There were numerous views on Friday’s unemployment and jobs numbers. Mostly it was expected that jobs data do not move markets in the current environment unless they will be very bad.

Well it appears that most get this part pretty wrong as the bond market and the USD move strongly following the Jobs report. The 2 year yield reached a new decade high (see following chart) and the 10 year tries to finally bust the consolidation zone (see chart)

Generic 2 year yield of US government bonds (weekly)

USGG2 2018-09-10

Source: Bloomberg

Generic 10 year yield of US government bonds (weekly)

USGG10 2018-09-10

Source: Bloomberg

Change in nonfarm payrolls was expected at 190k and was reported at 201k. Underemployment rate fell to 7.4% from 7.5% and hourly earnings increased to 2.9% from 2.7% higher than expectations. Highest level since 2009.

US average hourly earnings all employees

US hourly wages 2018-09-10

Source: Bureau of Labour Statistics, Bloomberg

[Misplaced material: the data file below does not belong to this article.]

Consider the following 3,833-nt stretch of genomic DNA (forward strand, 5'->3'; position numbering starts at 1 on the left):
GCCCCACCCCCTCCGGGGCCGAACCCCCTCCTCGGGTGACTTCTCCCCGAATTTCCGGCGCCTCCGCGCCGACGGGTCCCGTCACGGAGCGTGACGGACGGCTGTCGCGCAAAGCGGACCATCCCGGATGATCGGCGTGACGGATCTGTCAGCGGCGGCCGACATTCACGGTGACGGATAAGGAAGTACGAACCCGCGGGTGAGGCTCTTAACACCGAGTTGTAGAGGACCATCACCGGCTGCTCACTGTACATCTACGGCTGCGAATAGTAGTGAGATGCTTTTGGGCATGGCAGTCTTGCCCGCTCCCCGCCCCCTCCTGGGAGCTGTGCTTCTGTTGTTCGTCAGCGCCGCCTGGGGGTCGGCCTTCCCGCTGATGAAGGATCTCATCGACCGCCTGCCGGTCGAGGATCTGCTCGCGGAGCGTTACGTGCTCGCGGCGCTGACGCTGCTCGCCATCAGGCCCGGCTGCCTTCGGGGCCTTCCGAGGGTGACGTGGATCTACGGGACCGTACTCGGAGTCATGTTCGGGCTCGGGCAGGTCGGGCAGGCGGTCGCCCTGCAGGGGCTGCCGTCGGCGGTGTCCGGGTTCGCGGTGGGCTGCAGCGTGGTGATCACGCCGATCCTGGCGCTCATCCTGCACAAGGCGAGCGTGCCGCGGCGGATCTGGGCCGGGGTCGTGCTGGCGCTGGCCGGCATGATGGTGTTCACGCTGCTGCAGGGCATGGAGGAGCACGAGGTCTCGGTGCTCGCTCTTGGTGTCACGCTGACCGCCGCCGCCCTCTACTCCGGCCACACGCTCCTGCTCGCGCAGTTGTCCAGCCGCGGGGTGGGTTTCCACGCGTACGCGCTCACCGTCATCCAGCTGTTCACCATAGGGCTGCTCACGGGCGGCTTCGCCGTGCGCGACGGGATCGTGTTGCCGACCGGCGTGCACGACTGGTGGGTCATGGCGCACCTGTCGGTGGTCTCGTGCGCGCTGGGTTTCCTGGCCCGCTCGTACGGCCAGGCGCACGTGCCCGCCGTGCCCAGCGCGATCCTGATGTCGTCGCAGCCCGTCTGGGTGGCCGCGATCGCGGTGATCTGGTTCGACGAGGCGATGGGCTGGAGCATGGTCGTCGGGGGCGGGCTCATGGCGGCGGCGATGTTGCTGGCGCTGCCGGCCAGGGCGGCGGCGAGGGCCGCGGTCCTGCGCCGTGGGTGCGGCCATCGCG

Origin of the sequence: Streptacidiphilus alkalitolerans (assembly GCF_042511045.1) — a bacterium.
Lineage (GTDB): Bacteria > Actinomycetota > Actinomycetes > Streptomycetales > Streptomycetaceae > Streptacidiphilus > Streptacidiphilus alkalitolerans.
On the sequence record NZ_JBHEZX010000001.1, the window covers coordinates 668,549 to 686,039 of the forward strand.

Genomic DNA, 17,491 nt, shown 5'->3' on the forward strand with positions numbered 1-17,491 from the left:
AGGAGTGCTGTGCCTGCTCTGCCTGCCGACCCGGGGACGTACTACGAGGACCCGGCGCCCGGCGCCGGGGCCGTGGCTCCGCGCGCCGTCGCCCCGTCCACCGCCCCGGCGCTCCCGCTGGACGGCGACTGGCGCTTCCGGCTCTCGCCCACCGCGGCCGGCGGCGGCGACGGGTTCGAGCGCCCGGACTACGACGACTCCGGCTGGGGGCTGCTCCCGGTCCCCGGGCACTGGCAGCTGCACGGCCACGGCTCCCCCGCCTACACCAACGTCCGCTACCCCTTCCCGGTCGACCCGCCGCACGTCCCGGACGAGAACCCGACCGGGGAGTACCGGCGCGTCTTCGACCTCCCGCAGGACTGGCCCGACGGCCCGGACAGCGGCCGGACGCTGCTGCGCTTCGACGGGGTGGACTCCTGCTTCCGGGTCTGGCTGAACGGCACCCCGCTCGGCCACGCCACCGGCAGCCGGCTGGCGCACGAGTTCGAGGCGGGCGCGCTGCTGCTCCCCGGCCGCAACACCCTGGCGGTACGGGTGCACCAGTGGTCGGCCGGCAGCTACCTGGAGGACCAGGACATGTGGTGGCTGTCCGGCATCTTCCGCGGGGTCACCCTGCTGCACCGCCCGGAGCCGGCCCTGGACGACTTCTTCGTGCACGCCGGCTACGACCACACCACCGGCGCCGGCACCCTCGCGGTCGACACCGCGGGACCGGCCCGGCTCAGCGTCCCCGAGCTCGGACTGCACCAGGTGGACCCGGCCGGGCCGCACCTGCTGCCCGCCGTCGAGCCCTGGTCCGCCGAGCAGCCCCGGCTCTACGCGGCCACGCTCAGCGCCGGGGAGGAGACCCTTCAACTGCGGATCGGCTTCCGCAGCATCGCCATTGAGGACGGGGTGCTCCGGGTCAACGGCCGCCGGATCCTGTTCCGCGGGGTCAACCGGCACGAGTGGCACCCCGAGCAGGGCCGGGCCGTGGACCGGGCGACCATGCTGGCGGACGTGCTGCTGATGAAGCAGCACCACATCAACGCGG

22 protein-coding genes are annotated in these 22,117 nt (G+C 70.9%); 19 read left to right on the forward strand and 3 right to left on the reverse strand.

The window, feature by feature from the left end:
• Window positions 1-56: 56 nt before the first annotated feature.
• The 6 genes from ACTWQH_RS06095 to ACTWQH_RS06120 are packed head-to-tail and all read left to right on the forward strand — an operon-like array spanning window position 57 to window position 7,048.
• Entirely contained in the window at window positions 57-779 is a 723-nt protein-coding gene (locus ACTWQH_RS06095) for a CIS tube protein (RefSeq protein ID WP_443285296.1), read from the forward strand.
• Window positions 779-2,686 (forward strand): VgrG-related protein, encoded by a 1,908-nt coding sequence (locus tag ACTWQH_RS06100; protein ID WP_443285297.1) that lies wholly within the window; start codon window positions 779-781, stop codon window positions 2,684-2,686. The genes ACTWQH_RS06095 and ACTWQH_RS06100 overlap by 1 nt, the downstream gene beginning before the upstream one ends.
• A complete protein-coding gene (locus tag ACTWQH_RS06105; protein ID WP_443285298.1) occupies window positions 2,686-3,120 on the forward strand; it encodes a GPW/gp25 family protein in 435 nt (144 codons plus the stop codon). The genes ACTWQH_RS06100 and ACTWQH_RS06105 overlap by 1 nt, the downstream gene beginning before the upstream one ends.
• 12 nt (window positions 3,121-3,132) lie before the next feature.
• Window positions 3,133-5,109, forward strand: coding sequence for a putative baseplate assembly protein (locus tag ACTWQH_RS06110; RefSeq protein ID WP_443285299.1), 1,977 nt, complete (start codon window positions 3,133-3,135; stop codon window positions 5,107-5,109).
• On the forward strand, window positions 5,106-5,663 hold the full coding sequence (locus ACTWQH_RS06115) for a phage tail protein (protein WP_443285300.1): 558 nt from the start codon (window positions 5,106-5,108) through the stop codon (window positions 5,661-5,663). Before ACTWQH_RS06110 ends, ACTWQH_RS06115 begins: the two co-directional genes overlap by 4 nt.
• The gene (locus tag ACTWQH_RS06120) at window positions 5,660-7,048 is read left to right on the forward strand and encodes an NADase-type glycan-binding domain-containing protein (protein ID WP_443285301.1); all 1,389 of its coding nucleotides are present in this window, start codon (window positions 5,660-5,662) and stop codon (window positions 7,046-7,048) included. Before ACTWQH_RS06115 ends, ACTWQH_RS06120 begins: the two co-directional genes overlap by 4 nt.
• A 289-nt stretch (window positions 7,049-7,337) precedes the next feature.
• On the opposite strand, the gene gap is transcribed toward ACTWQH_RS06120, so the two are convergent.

The following chart shows that US worker makes more money which he or she can spend on goods adding to the already well running economy. Still the corporate fundamentals may not deteriorate as much as some may worry. Just on Thursday it was reported that unit labour costs actually fell by 1%.

US Unit Labour Costs Nonfarm Business Sector QoQ in %

US Unit 2018-09-10

Source: Bureau of Labour Statistics, Bloomberg

Isn’t it a great world? Companies are paying more to their worker as hourly earnings are rising and at the same time the costs of labour are actually falling which should contribute to improving margins and little if at all costs pressures.

Some Federal Reserve member call this economy “Goldilocks”. From the past we all know this is dangerous moment to use such a phrase but looking at the numbers just presented, it is rather a fair statement.